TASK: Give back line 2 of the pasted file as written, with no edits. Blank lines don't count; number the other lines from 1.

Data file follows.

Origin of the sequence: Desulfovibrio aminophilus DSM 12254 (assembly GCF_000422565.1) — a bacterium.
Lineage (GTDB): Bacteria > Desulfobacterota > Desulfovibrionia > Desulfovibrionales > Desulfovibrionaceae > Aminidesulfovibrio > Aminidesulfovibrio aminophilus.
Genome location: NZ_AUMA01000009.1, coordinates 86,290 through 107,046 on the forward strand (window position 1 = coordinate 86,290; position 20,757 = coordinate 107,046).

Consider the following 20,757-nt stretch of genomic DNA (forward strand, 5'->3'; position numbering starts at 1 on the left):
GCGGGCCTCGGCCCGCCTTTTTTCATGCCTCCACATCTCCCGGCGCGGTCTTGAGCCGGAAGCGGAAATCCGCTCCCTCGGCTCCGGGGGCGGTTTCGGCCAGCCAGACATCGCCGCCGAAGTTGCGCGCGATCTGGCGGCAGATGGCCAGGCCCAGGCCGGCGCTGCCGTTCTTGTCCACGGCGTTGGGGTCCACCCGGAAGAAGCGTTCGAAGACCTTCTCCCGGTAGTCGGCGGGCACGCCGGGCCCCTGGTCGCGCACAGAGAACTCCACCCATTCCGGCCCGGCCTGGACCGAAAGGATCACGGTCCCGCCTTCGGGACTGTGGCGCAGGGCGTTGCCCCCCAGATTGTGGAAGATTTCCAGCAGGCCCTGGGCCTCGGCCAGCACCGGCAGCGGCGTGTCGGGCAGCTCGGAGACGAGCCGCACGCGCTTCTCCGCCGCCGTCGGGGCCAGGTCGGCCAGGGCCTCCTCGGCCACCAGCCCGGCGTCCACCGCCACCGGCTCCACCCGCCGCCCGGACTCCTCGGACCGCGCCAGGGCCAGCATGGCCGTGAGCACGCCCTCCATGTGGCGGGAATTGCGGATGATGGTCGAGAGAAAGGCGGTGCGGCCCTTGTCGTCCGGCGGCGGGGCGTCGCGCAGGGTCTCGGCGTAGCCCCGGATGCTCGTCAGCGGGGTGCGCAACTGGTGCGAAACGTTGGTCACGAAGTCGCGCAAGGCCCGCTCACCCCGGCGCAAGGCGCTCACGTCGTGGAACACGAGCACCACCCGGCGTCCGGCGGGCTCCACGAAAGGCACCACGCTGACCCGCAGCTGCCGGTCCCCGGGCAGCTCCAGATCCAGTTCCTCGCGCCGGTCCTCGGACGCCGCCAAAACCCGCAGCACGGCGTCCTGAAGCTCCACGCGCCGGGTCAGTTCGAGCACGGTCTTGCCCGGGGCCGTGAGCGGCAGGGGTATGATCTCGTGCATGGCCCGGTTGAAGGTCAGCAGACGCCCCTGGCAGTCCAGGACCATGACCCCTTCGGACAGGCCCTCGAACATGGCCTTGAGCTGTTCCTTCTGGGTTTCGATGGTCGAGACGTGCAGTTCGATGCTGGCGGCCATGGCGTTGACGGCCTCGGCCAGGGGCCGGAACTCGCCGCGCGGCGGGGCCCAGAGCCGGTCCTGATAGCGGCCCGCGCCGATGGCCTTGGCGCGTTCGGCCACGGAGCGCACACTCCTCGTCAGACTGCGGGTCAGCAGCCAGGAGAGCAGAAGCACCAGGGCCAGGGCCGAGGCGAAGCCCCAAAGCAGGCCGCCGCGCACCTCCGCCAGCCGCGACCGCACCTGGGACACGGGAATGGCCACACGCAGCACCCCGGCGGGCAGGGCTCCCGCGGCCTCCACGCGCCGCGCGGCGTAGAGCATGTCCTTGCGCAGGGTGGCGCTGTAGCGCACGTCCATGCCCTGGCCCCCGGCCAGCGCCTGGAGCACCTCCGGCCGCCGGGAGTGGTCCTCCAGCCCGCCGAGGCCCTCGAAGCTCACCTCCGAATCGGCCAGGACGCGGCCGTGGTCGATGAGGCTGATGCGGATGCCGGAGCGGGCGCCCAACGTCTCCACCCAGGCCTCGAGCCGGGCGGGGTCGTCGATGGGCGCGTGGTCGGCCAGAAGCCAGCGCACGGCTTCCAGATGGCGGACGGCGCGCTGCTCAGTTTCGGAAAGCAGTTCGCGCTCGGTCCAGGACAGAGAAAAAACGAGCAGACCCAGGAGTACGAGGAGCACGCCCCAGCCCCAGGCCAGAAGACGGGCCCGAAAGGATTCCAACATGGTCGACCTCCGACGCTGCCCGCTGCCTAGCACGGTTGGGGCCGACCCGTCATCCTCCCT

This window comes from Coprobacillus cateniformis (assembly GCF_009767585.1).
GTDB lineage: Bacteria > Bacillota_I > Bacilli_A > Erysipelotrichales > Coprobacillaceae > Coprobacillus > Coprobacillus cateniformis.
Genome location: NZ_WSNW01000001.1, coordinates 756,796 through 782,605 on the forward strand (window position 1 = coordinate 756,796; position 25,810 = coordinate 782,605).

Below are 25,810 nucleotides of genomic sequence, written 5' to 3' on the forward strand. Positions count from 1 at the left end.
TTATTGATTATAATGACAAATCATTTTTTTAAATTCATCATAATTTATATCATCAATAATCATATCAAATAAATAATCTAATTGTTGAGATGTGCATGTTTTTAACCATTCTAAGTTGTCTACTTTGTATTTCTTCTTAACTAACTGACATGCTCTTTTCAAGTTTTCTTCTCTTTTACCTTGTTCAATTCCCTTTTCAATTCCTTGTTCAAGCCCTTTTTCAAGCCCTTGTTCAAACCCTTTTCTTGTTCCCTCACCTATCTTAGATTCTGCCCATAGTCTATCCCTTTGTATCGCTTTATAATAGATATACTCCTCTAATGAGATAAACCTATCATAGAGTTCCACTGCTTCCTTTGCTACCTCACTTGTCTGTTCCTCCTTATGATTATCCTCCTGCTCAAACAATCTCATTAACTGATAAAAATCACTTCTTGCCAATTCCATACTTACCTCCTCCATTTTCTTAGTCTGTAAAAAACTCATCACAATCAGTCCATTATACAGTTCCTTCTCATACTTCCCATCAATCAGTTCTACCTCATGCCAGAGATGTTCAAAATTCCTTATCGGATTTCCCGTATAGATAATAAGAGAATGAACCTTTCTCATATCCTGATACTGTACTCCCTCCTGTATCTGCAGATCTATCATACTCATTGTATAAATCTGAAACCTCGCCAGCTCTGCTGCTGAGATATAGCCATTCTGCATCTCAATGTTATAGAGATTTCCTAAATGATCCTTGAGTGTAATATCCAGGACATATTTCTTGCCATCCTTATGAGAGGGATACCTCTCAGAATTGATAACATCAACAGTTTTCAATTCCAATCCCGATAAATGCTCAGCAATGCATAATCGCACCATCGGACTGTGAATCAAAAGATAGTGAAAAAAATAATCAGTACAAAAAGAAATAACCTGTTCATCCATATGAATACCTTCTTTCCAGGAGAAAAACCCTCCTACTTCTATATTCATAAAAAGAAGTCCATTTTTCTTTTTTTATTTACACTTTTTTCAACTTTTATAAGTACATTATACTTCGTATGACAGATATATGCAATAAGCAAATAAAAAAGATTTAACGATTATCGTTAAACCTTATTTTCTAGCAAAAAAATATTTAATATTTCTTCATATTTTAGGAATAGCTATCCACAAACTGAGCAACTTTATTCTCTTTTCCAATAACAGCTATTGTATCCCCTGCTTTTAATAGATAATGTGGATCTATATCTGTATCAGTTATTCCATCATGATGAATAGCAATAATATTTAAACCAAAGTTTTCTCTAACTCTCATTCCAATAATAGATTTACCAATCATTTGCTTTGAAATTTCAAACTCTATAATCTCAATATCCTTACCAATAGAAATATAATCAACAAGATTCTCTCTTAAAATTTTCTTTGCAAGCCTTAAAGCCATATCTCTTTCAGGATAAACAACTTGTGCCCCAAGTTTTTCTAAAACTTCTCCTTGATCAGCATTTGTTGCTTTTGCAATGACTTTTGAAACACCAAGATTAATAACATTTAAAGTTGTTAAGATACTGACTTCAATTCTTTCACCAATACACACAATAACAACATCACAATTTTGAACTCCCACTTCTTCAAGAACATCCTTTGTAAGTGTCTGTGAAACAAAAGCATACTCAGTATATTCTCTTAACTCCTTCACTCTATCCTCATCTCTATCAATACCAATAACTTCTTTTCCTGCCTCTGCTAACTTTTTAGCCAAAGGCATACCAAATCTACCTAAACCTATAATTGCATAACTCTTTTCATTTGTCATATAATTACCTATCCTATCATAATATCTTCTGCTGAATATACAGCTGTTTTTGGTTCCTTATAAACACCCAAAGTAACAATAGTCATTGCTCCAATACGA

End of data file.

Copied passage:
Lineage (GTDB): Bacteria > Desulfobacterota > Desulfovibrionia > Desulfovibrionales > Desulfovibrionaceae > Aminidesulfovibrio > Aminidesulfovibrio aminophilus.